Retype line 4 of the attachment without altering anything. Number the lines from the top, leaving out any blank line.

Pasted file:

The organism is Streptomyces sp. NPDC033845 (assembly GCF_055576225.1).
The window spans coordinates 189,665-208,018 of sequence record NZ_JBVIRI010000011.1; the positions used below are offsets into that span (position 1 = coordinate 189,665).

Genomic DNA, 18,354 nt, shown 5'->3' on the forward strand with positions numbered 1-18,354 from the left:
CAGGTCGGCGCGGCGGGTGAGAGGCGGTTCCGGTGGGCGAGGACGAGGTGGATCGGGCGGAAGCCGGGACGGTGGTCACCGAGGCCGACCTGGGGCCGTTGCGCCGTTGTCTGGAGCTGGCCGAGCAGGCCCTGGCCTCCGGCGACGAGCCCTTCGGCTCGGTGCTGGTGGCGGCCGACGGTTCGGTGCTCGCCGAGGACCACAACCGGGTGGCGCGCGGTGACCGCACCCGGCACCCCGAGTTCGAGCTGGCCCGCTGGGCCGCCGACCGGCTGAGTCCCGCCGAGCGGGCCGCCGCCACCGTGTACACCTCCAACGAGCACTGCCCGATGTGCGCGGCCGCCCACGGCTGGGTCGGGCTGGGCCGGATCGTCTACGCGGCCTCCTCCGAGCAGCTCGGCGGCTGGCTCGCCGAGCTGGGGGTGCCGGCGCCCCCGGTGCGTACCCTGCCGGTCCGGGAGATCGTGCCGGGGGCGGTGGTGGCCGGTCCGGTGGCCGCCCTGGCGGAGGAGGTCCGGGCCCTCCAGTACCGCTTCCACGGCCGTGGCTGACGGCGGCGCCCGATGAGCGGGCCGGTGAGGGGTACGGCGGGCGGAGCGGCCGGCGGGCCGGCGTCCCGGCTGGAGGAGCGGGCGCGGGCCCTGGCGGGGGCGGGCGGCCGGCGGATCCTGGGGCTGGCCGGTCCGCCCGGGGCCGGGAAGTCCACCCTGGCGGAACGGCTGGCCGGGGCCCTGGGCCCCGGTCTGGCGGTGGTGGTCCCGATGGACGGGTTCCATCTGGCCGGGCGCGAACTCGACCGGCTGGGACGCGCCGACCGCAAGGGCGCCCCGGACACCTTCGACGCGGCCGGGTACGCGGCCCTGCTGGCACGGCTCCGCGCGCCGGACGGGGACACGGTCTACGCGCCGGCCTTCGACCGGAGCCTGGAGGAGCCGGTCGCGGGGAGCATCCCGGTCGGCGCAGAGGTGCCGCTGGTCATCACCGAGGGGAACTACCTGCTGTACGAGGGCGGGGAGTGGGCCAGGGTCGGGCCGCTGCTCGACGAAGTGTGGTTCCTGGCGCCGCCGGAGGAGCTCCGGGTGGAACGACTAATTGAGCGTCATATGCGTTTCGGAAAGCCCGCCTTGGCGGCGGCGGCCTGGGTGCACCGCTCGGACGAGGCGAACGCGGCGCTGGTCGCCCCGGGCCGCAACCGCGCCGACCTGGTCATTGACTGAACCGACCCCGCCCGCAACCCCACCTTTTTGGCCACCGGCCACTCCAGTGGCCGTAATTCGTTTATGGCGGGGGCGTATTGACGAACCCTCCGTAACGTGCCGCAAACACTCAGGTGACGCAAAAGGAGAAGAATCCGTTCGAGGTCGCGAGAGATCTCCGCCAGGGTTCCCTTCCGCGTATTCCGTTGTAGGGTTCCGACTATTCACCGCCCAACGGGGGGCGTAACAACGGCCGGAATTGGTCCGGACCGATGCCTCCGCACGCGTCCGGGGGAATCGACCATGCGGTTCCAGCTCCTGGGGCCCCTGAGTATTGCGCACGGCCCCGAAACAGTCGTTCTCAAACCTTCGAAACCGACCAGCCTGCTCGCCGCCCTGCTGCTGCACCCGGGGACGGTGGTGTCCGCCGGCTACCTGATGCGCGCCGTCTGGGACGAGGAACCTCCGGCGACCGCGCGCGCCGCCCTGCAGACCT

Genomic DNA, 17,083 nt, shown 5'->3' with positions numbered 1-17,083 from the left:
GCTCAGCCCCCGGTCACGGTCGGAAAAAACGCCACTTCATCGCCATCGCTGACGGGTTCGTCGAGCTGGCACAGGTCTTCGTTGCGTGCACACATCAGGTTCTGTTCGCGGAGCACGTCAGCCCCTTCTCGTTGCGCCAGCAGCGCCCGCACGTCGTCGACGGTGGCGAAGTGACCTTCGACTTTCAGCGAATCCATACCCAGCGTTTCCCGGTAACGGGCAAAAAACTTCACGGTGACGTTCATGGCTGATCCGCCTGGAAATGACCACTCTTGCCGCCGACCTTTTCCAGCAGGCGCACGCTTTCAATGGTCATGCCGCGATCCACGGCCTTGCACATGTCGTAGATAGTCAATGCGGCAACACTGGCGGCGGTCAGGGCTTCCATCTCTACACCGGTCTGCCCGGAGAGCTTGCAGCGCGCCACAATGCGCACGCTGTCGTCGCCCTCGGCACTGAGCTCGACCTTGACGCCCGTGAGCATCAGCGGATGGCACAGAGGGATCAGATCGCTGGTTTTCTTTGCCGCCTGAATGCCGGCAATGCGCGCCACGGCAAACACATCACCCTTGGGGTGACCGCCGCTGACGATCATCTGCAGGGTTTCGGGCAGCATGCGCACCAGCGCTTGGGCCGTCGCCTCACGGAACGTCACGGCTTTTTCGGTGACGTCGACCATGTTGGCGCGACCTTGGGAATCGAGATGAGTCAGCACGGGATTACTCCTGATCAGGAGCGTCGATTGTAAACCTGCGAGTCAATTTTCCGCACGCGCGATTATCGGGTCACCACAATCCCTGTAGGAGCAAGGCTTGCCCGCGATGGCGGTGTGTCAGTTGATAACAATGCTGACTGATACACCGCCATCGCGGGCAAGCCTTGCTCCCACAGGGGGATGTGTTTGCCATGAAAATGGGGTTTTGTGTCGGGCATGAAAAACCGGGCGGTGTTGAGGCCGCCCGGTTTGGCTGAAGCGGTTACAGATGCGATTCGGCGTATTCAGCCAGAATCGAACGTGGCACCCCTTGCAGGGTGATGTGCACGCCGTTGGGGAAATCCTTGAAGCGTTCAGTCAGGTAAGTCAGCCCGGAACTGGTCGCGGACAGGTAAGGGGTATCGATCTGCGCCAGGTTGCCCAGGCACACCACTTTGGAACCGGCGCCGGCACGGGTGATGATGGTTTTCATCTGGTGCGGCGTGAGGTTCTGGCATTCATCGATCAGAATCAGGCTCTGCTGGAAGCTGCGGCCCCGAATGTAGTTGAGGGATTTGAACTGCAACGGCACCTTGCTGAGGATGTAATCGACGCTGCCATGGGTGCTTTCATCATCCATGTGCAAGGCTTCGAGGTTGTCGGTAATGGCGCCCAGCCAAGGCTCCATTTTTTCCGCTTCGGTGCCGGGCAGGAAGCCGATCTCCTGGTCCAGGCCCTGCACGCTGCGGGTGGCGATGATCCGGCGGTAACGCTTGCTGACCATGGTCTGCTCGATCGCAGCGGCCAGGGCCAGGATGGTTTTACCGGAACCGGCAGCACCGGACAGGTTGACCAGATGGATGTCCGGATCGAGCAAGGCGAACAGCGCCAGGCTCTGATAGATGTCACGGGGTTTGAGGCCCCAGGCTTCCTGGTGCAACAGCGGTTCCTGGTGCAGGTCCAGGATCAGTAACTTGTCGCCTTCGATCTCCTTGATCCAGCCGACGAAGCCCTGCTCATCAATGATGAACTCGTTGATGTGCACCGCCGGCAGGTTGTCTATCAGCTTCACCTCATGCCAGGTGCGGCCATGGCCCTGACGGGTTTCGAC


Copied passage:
CAGGTCGGCGCGGCGGGTGAGAGGCGGTTCCGGTGGGCGAGGACGAGGTGGATCGGGCGGAAGCCGGGACGGTGGTCACCGAGGCCGACCTGGGGCCGTTGCGCCGTTGTCTGGAGCTGGCCGAGCAGGCCCTGGCCTCCGGCGACGAGCCCTTCGGCTCGGTGCTGGTGGCGGCCGACGGTTCGGTGCTCGCCGAGGACCACAACCGGGTGGCGCGCGGTGACCGCACCCGGCACCCCGAGTTCGAGCTGGCCCGCTGGGCCGCCGACCGGCTGAGTCCCGCCGAGCGGGCCGCCGCCACCGTGTACACCTCCAACGAGCACTGCCCGATGTGCGCGGCCGCCCACGGCTGGGTCGGGCTGGGCCGGATCGTCTACGCGGCCTCCTCCGAGCAGCTCGGCGGCTGGCTCGCCGAGCTGGGGGTGCCGGCGCCCCCGGTGCGTACCCTGCCGGTCCGGGAGATCGTGCCGGGGGCGGTGGTGGCCGGTCCGGTGGCCGCCCTGGCGGAGGAGGTCCGGGCCCTCCAGTACCGCTTCCACGGCCGTGGCTGACGGCGGCGCCCGATGAGCGGGCCGGTGAGGGGTACGGCGGGCGGAGCGGCCGGCGGGCCGGCGTCCCGGCTGGAGGAGCGGGCGCGGGCCCTGGCGGGGGCGGGCGGCCGGCGGATCCTGGGGCTGGCCGGTCCGCCCGGGGCCGGGAAGTCCACCCTGGCGGAACGGCTGGCCGGGGCCCTGGGCCCCGGTCTGGCGGTGGTGGTCCCGATGGACGGGTTCCATCTGGCCGGGCGCGAACTCGACCGGCTGGGACGCGCCGACCGCAAGGGCGCCCCGGACACCTTCGACGCGGCCGGGTACGCGGCCCTGCTGGCACGGCTCCGCGCGCCGGACGGGGACACGGTCTACGCGCCGGCCTTCGACCGGAGCCTGGAGGAGCCGGTCGCGGGGAGCATCCCGGTCGGCGCAGAGGTGCCGCTGGTCATCACCGAGGGGAACTACCTGCTGTACGAGGGCGGGGAGTGGGCCAGGGTCGGGCCGCTGCTCGACGAAGTGTGGTTCCTGGCGCCGCCGGAGGAGCTCCGGGTGGAACGACTAATTGAGCGTCATATGCGTTTCGGAAAGCCCGCCTTGGCGGCGGCGGCCTGGGTGCACCGCTCGGACGAGGCGAACGCGGCGCTGGTCGCCCCGGGCCGCAACCGCGCCGACCTGGTCATTGACTGAACCGACCCCGCCCGCAACCCCACCTTTTTGGCCACCGGCCACTCCAGTGGCCGTAATTCGTTTATGGCGGGGGCGTATTGACGAACCCTCCGTAACGTGCCGCAAACACTCAGGTGACGCAAAAGGAGAAGAATCCGTTCGAGGTCGCGAGAGATCTCCGCCAGGGTTCCCTTCCGCGTATTCCGTTGTAGGGTTCCGACTATTCACCGCCCAACGGGGGGCGTAACAACGGCCGGAATTGGTCCGGACCGATGCCTCCGCACGCGTCCGGGGGAATCGACCATGCGGTTCCAGCTCCTGGGGCCCCTGAGTATTGCGCACGGCCCCGAAACAGTCGTTCTCAAACCTTCGAAACCGACCAGCCTGCTCGCCGCCCTGCTGCTGCACCCGGGGACGGTGGTGTCCGCCGGCTACCTGATGCGCGCCGTCTGGGACGAGGAACCTCCGGCGACCGCGCGCGCCGCCCTGCAGACCT